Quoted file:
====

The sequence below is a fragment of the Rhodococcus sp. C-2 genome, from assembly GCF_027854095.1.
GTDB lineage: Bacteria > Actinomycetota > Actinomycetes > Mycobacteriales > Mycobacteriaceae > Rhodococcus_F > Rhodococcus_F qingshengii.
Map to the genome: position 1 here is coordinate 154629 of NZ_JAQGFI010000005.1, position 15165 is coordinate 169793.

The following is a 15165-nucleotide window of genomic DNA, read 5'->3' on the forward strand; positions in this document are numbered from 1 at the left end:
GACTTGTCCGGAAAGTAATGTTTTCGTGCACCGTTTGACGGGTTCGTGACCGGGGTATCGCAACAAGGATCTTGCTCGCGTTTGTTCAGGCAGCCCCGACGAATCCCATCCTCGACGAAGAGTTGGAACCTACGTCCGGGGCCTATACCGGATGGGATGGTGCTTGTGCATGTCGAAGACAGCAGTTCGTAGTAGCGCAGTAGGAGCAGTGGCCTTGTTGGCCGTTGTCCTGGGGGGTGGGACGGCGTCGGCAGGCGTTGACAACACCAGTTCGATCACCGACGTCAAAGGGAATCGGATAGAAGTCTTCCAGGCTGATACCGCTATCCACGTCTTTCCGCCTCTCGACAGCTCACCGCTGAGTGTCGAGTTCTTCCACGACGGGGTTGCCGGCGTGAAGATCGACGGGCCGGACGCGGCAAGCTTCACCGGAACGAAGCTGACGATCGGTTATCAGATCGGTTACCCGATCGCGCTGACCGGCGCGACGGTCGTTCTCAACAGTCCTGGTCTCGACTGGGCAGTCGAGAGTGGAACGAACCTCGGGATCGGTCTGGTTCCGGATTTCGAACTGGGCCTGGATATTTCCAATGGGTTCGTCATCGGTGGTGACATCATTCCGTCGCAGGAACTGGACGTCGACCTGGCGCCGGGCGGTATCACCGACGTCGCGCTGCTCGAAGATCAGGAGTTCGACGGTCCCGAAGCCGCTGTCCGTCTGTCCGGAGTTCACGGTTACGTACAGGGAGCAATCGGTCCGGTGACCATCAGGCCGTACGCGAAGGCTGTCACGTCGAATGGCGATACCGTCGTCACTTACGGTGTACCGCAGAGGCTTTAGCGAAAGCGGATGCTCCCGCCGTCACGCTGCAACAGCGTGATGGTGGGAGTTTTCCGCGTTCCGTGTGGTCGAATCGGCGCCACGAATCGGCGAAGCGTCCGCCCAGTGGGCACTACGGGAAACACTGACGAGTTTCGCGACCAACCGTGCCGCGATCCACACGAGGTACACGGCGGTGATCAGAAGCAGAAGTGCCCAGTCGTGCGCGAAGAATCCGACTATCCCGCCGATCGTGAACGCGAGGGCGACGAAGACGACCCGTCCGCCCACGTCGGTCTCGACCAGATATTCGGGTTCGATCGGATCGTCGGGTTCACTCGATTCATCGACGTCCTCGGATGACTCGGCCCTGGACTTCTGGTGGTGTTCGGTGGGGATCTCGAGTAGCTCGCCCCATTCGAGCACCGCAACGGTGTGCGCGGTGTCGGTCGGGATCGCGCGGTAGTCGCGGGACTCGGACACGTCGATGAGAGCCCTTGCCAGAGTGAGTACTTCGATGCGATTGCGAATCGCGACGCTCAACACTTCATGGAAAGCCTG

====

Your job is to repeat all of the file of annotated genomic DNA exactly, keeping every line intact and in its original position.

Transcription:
The sequence below is a fragment of the Rhodococcus sp. C-2 genome, from assembly GCF_027854095.1.
GTDB lineage: Bacteria > Actinomycetota > Actinomycetes > Mycobacteriales > Mycobacteriaceae > Rhodococcus_F > Rhodococcus_F qingshengii.
Map to the genome: position 1 here is coordinate 154629 of NZ_JAQGFI010000005.1, position 15165 is coordinate 169793.

The following is a 15165-nucleotide window of genomic DNA, read 5'->3' on the forward strand; positions in this document are numbered from 1 at the left end:
GACTTGTCCGGAAAGTAATGTTTTCGTGCACCGTTTGACGGGTTCGTGACCGGGGTATCGCAACAAGGATCTTGCTCGCGTTTGTTCAGGCAGCCCCGACGAATCCCATCCTCGACGAAGAGTTGGAACCTACGTCCGGGGCCTATACCGGATGGGATGGTGCTTGTGCATGTCGAAGACAGCAGTTCGTAGTAGCGCAGTAGGAGCAGTGGCCTTGTTGGCCGTTGTCCTGGGGGGTGGGACGGCGTCGGCAGGCGTTGACAACACCAGTTCGATCACCGACGTCAAAGGGAATCGGATAGAAGTCTTCCAGGCTGATACCGCTATCCACGTCTTTCCGCCTCTCGACAGCTCACCGCTGAGTGTCGAGTTCTTCCACGACGGGGTTGCCGGCGTGAAGATCGACGGGCCGGACGCGGCAAGCTTCACCGGAACGAAGCTGACGATCGGTTATCAGATCGGTTACCCGATCGCGCTGACCGGCGCGACGGTCGTTCTCAACAGTCCTGGTCTCGACTGGGCAGTCGAGAGTGGAACGAACCTCGGGATCGGTCTGGTTCCGGATTTCGAACTGGGCCTGGATATTTCCAATGGGTTCGTCATCGGTGGTGACATCATTCCGTCGCAGGAACTGGACGTCGACCTGGCGCCGGGCGGTATCACCGACGTCGCGCTGCTCGAAGATCAGGAGTTCGACGGTCCCGAAGCCGCTGTCCGTCTGTCCGGAGTTCACGGTTACGTACAGGGAGCAATCGGTCCGGTGACCATCAGGCCGTACGCGAAGGCTGTCACGTCGAATGGCGATACCGTCGTCACTTACGGTGTACCGCAGAGGCTTTAGCGAAAGCGGATGCTCCCGCCGTCACGCTGCAACAGCGTGATGGTGGGAGTTTTCCGCGTTCCGTGTGGTCGAATCGGCGCCACGAATCGGCGAAGCGTCCGCCCAGTGGGCACTACGGGAAACACTGACGAGTTTCGCGACCAACCGTGCCGCGATCCACACGAGGTACACGGCGGTGATCAGAAGCAGAAGTGCCCAGTCGTGCGCGAAGAATCCGACTATCCCGCCGATCGTGAACGCGAGGGCGACGAAGACGACCCGTCCGCCCACGTCGGTCTCGACCAGATATTCGGGTTCGATCGGATCGTCGGGTTCACTCGATTCATCGACGTCCTCGGATGACTCGGCCCTGGACTTCTGGTGGTGTTCGGTGGGGATCTCGAGTAGCTCGCCCCATTCGAGCACCGCAACGGTGTGCGCGGTGTCGGTCGGGATCGCGCGGTAGTCGCGGGACTCGGACACGTCGATGAGAGCCCTTGCCAGAGTGAGTACTTCGATGCGATTGCGAATCGCGACGCTCAACACTTCATGGAAAGCCTG